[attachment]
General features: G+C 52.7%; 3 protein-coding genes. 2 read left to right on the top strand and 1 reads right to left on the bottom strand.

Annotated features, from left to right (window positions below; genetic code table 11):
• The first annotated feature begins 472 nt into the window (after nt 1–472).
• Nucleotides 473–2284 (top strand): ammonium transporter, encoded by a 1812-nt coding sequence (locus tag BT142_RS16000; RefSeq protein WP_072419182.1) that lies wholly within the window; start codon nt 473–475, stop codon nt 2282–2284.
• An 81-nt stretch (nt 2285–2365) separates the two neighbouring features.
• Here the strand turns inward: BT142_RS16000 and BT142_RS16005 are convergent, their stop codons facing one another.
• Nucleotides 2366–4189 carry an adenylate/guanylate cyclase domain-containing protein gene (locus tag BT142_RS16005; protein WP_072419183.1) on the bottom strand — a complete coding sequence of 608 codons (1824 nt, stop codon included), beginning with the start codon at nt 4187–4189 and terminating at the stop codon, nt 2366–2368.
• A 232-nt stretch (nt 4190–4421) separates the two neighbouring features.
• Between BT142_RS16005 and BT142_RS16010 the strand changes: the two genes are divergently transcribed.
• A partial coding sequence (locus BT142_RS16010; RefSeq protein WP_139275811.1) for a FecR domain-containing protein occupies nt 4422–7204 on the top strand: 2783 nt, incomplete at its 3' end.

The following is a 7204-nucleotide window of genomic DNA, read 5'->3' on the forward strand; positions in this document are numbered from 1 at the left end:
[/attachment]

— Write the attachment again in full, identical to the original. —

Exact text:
General features: G+C 52.7%; 3 protein-coding genes. 2 read left to right on the top strand and 1 reads right to left on the bottom strand.

Annotated features, from left to right (window positions below; genetic code table 11):
• The first annotated feature begins 472 nt into the window (after nt 1–472).
• Nucleotides 473–2284 (top strand): ammonium transporter, encoded by a 1812-nt coding sequence (locus tag BT142_RS16000; RefSeq protein WP_072419182.1) that lies wholly within the window; start codon nt 473–475, stop codon nt 2282–2284.
• An 81-nt stretch (nt 2285–2365) separates the two neighbouring features.
• Here the strand turns inward: BT142_RS16000 and BT142_RS16005 are convergent, their stop codons facing one another.
• Nucleotides 2366–4189 carry an adenylate/guanylate cyclase domain-containing protein gene (locus tag BT142_RS16005; protein WP_072419183.1) on the bottom strand — a complete coding sequence of 608 codons (1824 nt, stop codon included), beginning with the start codon at nt 4187–4189 and terminating at the stop codon, nt 2366–2368.
• A 232-nt stretch (nt 4190–4421) separates the two neighbouring features.
• Between BT142_RS16005 and BT142_RS16010 the strand changes: the two genes are divergently transcribed.
• A partial coding sequence (locus BT142_RS16010; RefSeq protein WP_139275811.1) for a FecR domain-containing protein occupies nt 4422–7204 on the top strand: 2783 nt, incomplete at its 3' end.

The following is a 7204-nucleotide window of genomic DNA, read 5'->3' on the forward strand; positions in this document are numbered from 1 at the left end: